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Carpel Tunnel Syndrome

Carpal tunnel syndrome: What you need to know

 

Carpal tunnel syndrome is a painful condition caused by a pinched nerve in your wrist. 

According to the National Institutes of Health (NIH), women are three times more susceptible to carpal tunnel than men, most likely because of the relatively small size of female wrists. Individuals who work in assembly lines are also at greater risk for developing carpal tunnel. While carpal tunnel can be treated, early intervention is key to preventing permanent nerve damage and chronic pain.

Overview
Your carpal tunnel is a small passageway that runs through your wrist and houses an important nerve known as the median nerve, which is responsible for transmitting sensory perceptions from the palm and fingers to the brain. While vehicular tunnel walls are made of cement, your carpal tunnel consists of tightly bound bones and ligaments. Swelling may cause the tunnel walls to constrict and press on your median nerve. The compressed median nerve may become irritated, resulting in painful sensations felt in your hand, wrist or arm.

Symptoms
Carpal tunnel syndrome is a progressive condition, which means the symptoms usually present gradually and worsen over time. The first symptoms include minor annoyances such as burning, tingling or itchy numbness in your hand. These initial signs typically appear at night. As the condition progresses, symptoms generally develop to include grip weakness and radiating pain. Over time, you may find it more difficult to make a fist or manipulate hand-held objects. Because carpal tunnel is a progressive disease, immediate medical intervention is necessary to prevent the symptoms from getting worse. Severe, untreated cases may lead to deterioration of some hand muscles.

Cause
A number of conditions could lead to the compression of your median nerve. People born with smaller carpal tunnels are at greater risk for the disorder. While a single cause is usually difficult to pinpoint, possible factors include wrist injury, fluid retention and the development of a cyst or tumor, according to the NIH.  Carpal tunnel syndrome may occur alongside an underlying health condition such as thyroid disease, rheumatoid arthritis or diabetes.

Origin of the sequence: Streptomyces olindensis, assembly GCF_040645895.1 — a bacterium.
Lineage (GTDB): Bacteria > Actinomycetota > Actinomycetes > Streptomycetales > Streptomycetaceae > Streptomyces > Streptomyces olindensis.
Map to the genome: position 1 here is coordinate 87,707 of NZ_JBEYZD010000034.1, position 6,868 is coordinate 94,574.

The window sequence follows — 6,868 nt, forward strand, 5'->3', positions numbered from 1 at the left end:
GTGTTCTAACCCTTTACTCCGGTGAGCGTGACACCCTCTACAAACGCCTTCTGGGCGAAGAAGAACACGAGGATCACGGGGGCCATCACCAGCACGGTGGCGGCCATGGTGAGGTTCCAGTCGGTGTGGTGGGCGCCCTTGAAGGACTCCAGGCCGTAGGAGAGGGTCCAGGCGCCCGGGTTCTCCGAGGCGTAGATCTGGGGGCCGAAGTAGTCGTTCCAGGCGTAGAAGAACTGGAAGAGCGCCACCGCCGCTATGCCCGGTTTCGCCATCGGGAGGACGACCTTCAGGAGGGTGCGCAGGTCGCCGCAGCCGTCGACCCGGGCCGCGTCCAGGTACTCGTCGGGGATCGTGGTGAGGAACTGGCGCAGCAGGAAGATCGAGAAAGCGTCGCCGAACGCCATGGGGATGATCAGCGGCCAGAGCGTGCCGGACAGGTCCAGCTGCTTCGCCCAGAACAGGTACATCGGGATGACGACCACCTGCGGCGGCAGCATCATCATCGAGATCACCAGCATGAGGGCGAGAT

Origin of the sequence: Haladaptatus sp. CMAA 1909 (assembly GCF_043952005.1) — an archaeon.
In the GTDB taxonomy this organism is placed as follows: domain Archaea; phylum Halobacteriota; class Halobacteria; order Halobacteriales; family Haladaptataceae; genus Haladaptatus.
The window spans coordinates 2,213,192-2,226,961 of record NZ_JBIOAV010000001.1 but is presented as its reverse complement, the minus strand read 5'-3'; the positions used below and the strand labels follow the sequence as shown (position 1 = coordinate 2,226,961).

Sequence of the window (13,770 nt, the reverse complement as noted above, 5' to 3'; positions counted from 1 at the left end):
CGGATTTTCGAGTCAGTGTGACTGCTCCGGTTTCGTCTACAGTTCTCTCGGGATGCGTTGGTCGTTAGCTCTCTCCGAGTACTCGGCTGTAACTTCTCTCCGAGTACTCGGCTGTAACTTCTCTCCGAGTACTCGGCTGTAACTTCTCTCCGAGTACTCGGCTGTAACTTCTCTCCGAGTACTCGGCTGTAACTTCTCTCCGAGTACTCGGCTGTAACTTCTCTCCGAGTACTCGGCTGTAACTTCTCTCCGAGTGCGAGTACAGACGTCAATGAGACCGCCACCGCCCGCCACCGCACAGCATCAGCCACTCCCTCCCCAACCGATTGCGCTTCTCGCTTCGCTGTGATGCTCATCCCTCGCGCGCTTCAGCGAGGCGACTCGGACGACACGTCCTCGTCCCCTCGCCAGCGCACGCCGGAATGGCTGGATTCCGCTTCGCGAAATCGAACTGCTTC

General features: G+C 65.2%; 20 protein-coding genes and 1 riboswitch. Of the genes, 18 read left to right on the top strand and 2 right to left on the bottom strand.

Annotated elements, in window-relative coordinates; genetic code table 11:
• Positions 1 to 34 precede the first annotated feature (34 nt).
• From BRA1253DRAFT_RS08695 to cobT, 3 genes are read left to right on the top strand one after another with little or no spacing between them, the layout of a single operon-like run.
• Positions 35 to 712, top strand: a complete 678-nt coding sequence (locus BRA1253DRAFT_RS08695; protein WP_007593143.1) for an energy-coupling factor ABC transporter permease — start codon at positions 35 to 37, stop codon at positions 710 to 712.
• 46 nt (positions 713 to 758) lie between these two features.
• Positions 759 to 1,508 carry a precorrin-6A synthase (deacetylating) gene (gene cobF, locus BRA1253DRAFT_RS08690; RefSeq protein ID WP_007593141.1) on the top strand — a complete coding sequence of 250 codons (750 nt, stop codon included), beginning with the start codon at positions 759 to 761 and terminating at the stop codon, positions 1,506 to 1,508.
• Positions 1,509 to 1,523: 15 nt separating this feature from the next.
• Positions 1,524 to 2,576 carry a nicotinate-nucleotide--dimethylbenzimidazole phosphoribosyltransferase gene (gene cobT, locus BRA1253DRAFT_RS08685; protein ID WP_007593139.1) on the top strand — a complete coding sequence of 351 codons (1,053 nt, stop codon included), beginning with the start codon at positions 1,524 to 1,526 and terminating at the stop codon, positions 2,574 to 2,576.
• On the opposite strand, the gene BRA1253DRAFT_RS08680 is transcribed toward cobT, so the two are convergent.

Treatment
Treatment may involve a combination of surgical and non-surgical measures. Non-surgical approaches are typically geared toward mitigating painful symptoms. Anti-inflammatory drugs and pain relievers may help ease physical discomfort. Diuretics and corticosteroids can help relieve the pressure surrounding your median nerve. Exercises like wrist stretches or yoga may also help relieve the pain and strengthen the muscles to prevent further irritation. Over time, the pain can resolve itself, but ongoing pain may require surgery.

Surgery for carpal tunnel syndrome accounts for a large number of surgical procedures in the nation. If the symptoms last for more than few months, doctors may recommend a carpal tunnel release. The traditional surgical method for treating carpal tunnel is known as an open release surgery. During this procedure, the surgeon widens the carpal tunnel with an incision to the carpal ligament. The enlarged carpal tunnel allows more room for your median nerve, hopefully putting a permanent end to carpal tunnel syndrome.